Mr. Schiff said Democrats repeatedly tried to get phone records from the president’s son but Mr. Nunes would not issue a subpoena.
After Democrats gained control of the House in 2018 and Mr. Schiff was in line to become committee chairman, he accused Mr. Nunes of the “clearest example” of obstruction.
“Republicans refused to look at the phone records so that we could find out [who the caller was] because they were afraid of what the answer might be,” he told USA Today.
In January 2019, CNN and ABC News reported that the Senate Select Committee on Intelligence had obtained the phone records. All of Donald Trump Jr.’s calls before and on that day to “blocked” numbers were with business associates.
In 2017 and 2018, committee Republicans said that Mr. Schiff’s side leaked a number of bogus stories, such as Russian Facebook ads in Wisconsin and Michigan, and Donald Trump Jr.’s communication with WikiLeaks.
#7: Future Schiff
Upon taking control of the intelligence committee, Mr. Schiff announced in February 2019 a broad investigation into Mr. Trump and his family business. Among new allegations, he said Mr. Trump was involved in money laundering with Russians.
“During the prior Congress, the Committee began to pursue credible reports of money laundering and financial compromise related to the business interests of President Trump, his family, and his associates,” Mr. Schiff said.
He said he planned to look into the “extent of any links and/or coordination between the Russian government, or related foreign actors, and individuals associated with Donald Trump’s campaign, transition, administration, or business interests, in furtherance of the Russian government’s interests.”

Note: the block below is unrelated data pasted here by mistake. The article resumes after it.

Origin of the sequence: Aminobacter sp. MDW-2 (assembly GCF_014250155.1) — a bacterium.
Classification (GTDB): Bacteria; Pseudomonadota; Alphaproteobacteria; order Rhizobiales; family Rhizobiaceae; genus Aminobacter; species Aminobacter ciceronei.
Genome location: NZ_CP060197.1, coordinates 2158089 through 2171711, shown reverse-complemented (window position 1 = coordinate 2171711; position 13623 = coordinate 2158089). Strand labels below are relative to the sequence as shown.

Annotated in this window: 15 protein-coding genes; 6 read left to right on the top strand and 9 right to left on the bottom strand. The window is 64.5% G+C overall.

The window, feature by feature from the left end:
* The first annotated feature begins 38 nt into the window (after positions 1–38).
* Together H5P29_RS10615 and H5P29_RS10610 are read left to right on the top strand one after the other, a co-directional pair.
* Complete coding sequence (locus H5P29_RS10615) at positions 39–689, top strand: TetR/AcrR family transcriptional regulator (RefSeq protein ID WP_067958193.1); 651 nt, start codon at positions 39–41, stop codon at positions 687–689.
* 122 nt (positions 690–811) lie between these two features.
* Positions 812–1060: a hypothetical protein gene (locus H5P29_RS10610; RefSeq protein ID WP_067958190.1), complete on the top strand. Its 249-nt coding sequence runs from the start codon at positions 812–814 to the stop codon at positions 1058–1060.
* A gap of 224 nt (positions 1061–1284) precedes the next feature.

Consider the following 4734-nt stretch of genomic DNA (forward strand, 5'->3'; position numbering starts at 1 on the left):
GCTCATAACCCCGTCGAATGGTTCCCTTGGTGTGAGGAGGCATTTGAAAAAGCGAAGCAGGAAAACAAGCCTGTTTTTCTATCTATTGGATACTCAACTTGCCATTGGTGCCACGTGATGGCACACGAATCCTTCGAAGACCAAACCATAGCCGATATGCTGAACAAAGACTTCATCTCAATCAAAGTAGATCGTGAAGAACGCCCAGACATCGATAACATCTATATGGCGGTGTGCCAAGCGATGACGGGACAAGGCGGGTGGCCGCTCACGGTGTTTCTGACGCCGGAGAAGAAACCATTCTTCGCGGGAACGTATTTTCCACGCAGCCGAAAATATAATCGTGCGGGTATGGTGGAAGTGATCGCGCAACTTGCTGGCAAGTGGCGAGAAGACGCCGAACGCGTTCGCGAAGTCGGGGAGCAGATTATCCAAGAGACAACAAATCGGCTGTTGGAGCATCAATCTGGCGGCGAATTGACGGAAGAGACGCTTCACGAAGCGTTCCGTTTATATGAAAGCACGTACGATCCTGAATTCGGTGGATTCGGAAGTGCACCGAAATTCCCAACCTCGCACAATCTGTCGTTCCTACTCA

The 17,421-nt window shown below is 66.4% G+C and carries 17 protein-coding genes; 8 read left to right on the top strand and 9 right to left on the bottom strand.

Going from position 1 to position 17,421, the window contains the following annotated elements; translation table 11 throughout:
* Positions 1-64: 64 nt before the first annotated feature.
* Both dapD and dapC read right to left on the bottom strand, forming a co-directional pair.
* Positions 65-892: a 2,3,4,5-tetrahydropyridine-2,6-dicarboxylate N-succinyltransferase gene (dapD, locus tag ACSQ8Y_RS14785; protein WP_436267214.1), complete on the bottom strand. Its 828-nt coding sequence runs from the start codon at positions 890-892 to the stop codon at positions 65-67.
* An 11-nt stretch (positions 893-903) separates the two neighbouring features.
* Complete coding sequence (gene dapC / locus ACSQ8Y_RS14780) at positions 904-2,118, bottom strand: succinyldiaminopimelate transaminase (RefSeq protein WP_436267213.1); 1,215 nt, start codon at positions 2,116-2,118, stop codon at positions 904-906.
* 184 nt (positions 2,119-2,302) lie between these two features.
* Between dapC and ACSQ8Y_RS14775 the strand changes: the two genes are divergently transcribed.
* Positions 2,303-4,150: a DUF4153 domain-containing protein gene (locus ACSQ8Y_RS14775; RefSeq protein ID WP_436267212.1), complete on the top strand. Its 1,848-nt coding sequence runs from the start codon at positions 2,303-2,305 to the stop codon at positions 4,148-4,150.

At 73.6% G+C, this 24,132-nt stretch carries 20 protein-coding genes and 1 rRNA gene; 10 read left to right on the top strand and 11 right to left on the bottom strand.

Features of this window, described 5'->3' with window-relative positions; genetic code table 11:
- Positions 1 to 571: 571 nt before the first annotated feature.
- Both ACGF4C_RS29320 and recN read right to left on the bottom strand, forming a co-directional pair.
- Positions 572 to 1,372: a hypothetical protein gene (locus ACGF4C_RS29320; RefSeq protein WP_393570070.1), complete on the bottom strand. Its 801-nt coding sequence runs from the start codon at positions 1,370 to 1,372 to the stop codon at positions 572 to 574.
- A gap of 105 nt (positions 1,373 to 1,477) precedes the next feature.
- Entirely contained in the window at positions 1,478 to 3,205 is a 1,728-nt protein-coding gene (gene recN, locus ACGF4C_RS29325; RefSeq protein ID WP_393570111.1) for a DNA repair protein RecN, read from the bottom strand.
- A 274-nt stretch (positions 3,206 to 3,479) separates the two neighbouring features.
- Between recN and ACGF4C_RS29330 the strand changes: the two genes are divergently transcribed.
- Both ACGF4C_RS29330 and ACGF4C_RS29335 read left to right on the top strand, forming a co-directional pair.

By the time Mr. Schiff wrote this anti-Trump agenda, Mr. Mueller had completed his investigation and found no election conspiracy. There is no hint in his report of money laundering.
Republicans say Mr. Schiff’s allegations closely follow those made by Fusion GPS’s Mr. Simpson, who handled Mr. Steele and promoted his claims in Washington.
Cohen, who turned Trump accuser, later told House committees he knew of no Russian money coming into the Trump Organization.
#8: Ukraine transcript
Republicans say Mr. Schiff’s most egregious falsehood was at a Sept. 26 House hearing on the release of the Ukraine whistleblower report and a White House transcript of Mr. Trump’s July 25 phone call with Ukrainian President Volodymyr Zelensky.
Mr. Schiff told the public that Mr. Trump asked Mr. Zelensky to “make up dirt” on former Vice President Joseph R. Biden.
When Republicans reread the transcript and challenged Mr. Schiff, he admitted he had made up the quotes as “parody.”
But later on Twitter, Mr. Schiff claimed his allegation had been confirmed.
Mr. Schiff’s words were not in the call transcript or whistleblower complaint against Mr. Trump, and they have not materialized since.